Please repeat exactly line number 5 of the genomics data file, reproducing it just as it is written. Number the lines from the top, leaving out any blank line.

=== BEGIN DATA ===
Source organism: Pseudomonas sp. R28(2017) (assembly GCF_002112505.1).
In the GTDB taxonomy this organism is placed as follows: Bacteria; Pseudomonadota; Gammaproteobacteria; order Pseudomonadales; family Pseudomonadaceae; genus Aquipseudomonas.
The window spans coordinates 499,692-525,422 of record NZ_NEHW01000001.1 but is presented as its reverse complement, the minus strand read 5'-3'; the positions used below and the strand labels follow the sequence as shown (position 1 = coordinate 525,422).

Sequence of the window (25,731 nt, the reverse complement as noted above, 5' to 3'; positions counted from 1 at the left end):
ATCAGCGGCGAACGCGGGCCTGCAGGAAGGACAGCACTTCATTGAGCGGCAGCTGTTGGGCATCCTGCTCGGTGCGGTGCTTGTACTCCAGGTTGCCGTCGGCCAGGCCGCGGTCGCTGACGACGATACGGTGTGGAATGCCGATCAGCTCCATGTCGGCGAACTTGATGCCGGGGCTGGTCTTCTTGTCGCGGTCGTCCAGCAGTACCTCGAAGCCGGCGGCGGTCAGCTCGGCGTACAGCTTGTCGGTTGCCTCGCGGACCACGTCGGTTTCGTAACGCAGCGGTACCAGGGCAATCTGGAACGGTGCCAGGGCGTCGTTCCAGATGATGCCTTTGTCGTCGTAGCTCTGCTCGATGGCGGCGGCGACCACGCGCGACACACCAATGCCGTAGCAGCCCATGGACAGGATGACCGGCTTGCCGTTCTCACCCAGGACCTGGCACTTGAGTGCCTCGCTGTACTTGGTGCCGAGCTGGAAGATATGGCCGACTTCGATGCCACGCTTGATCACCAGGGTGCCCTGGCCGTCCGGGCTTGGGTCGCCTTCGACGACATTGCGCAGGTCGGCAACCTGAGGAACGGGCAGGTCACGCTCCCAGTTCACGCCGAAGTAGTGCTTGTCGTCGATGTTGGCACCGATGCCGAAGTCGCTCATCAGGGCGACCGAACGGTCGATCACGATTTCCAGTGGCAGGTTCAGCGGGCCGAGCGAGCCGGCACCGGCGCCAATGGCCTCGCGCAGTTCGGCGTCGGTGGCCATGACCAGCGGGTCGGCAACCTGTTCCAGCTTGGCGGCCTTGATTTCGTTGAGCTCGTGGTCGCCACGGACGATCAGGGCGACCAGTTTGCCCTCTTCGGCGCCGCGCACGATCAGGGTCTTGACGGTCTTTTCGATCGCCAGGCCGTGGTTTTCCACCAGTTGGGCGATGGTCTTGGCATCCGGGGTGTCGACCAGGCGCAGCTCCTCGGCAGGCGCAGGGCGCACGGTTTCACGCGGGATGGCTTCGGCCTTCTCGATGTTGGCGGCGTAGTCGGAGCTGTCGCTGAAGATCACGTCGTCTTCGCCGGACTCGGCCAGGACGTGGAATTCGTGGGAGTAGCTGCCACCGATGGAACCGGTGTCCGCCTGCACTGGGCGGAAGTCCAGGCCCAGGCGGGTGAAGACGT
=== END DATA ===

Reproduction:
ATCAGCGGCGAACGCGGGCCTGCAGGAAGGACAGCACTTCATTGAGCGGCAGCTGTTGGGCATCCTGCTCGGTGCGGTGCTTGTACTCCAGGTTGCCGTCGGCCAGGCCGCGGTCGCTGACGACGATACGGTGTGGAATGCCGATCAGCTCCATGTCGGCGAACTTGATGCCGGGGCTGGTCTTCTTGTCGCGGTCGTCCAGCAGTACCTCGAAGCCGGCGGCGGTCAGCTCGGCGTACAGCTTGTCGGTTGCCTCGCGGACCACGTCGGTTTCGTAACGCAGCGGTACCAGGGCAATCTGGAACGGTGCCAGGGCGTCGTTCCAGATGATGCCTTTGTCGTCGTAGCTCTGCTCGATGGCGGCGGCGACCACGCGCGACACACCAATGCCGTAGCAGCCCATGGACAGGATGACCGGCTTGCCGTTCTCACCCAGGACCTGGCACTTGAGTGCCTCGCTGTACTTGGTGCCGAGCTGGAAGATATGGCCGACTTCGATGCCACGCTTGATCACCAGGGTGCCCTGGCCGTCCGGGCTTGGGTCGCCTTCGACGACATTGCGCAGGTCGGCAACCTGAGGAACGGGCAGGTCACGCTCCCAGTTCACGCCGAAGTAGTGCTTGTCGTCGATGTTGGCACCGATGCCGAAGTCGCTCATCAGGGCGACCGAACGGTCGATCACGATTTCCAGTGGCAGGTTCAGCGGGCCGAGCGAGCCGGCACCGGCGCCAATGGCCTCGCGCAGTTCGGCGTCGGTGGCCATGACCAGCGGGTCGGCAACCTGTTCCAGCTTGGCGGCCTTGATTTCGTTGAGCTCGTGGTCGCCACGGACGATCAGGGCGACCAGTTTGCCCTCTTCGGCGCCGCGCACGATCAGGGTCTTGACGGTCTTTTCGATCGCCAGGCCGTGGTTTTCCACCAGTTGGGCGATGGTCTTGGCATCCGGGGTGTCGACCAGGCGCAGCTCCTCGGCAGGCGCAGGGCGCACGGTTTCACGCGGGATGGCTTCGGCCTTCTCGATGTTGGCGGCGTAGTCGGAGCTGTCGCTGAAGATCACGTCGTCTTCGCCGGACTCGGCCAGGACGTGGAATTCGTGGGAGTAGCTGCCACCGATGGAACCGGTGTCCGCCTGCACTGGGCGGAAGTCCAGGCCCAGGCGGGTGAAGACGT